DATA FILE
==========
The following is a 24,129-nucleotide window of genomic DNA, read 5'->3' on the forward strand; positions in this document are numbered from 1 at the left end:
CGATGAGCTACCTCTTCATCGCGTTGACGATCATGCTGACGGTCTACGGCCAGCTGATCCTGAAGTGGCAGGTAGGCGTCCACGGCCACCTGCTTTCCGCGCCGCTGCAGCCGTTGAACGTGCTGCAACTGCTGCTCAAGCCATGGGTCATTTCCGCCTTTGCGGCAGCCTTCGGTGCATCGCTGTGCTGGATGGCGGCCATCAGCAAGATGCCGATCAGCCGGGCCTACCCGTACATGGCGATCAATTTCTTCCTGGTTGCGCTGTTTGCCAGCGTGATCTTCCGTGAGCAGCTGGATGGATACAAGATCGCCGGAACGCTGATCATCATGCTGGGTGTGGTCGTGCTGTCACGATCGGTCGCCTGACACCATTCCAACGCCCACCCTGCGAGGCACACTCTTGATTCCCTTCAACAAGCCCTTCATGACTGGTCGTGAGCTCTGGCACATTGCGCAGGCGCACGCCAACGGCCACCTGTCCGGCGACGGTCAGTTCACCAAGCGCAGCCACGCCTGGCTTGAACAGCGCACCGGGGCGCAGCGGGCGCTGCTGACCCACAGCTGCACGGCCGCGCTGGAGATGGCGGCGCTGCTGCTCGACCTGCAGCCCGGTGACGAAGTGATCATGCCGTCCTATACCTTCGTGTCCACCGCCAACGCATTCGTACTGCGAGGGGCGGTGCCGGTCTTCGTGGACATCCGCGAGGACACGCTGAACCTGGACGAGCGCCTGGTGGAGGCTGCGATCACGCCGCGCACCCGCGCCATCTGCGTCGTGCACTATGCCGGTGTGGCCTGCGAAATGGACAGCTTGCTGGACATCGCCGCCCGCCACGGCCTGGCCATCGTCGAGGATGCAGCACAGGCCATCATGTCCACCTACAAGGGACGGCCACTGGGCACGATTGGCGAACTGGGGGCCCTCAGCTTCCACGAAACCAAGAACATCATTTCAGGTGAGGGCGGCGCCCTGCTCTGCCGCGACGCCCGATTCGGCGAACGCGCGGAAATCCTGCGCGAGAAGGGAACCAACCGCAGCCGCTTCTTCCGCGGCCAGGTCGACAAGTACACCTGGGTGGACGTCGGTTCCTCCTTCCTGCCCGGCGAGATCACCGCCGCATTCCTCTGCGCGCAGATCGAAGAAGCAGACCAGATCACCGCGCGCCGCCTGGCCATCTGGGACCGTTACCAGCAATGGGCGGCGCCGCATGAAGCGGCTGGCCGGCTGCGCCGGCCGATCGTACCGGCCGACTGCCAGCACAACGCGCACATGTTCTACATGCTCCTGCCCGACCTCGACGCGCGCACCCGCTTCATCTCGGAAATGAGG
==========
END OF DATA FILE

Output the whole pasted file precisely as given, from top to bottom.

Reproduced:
The following is a 24,129-nucleotide window of genomic DNA, read 5'->3' on the forward strand; positions in this document are numbered from 1 at the left end:
CGATGAGCTACCTCTTCATCGCGTTGACGATCATGCTGACGGTCTACGGCCAGCTGATCCTGAAGTGGCAGGTAGGCGTCCACGGCCACCTGCTTTCCGCGCCGCTGCAGCCGTTGAACGTGCTGCAACTGCTGCTCAAGCCATGGGTCATTTCCGCCTTTGCGGCAGCCTTCGGTGCATCGCTGTGCTGGATGGCGGCCATCAGCAAGATGCCGATCAGCCGGGCCTACCCGTACATGGCGATCAATTTCTTCCTGGTTGCGCTGTTTGCCAGCGTGATCTTCCGTGAGCAGCTGGATGGATACAAGATCGCCGGAACGCTGATCATCATGCTGGGTGTGGTCGTGCTGTCACGATCGGTCGCCTGACACCATTCCAACGCCCACCCTGCGAGGCACACTCTTGATTCCCTTCAACAAGCCCTTCATGACTGGTCGTGAGCTCTGGCACATTGCGCAGGCGCACGCCAACGGCCACCTGTCCGGCGACGGTCAGTTCACCAAGCGCAGCCACGCCTGGCTTGAACAGCGCACCGGGGCGCAGCGGGCGCTGCTGACCCACAGCTGCACGGCCGCGCTGGAGATGGCGGCGCTGCTGCTCGACCTGCAGCCCGGTGACGAAGTGATCATGCCGTCCTATACCTTCGTGTCCACCGCCAACGCATTCGTACTGCGAGGGGCGGTGCCGGTCTTCGTGGACATCCGCGAGGACACGCTGAACCTGGACGAGCGCCTGGTGGAGGCTGCGATCACGCCGCGCACCCGCGCCATCTGCGTCGTGCACTATGCCGGTGTGGCCTGCGAAATGGACAGCTTGCTGGACATCGCCGCCCGCCACGGCCTGGCCATCGTCGAGGATGCAGCACAGGCCATCATGTCCACCTACAAGGGACGGCCACTGGGCACGATTGGCGAACTGGGGGCCCTCAGCTTCCACGAAACCAAGAACATCATTTCAGGTGAGGGCGGCGCCCTGCTCTGCCGCGACGCCCGATTCGGCGAACGCGCGGAAATCCTGCGCGAGAAGGGAACCAACCGCAGCCGCTTCTTCCGCGGCCAGGTCGACAAGTACACCTGGGTGGACGTCGGTTCCTCCTTCCTGCCCGGCGAGATCACCGCCGCATTCCTCTGCGCGCAGATCGAAGAAGCAGACCAGATCACCGCGCGCCGCCTGGCCATCTGGGACCGTTACCAGCAATGGGCGGCGCCGCATGAAGCGGCTGGCCGGCTGCGCCGGCCGATCGTACCGGCCGACTGCCAGCACAACGCGCACATGTTCTACATGCTCCTGCCCGACCTCGACGCGCGCACCCGCTTCATCTCGGAAATGAGG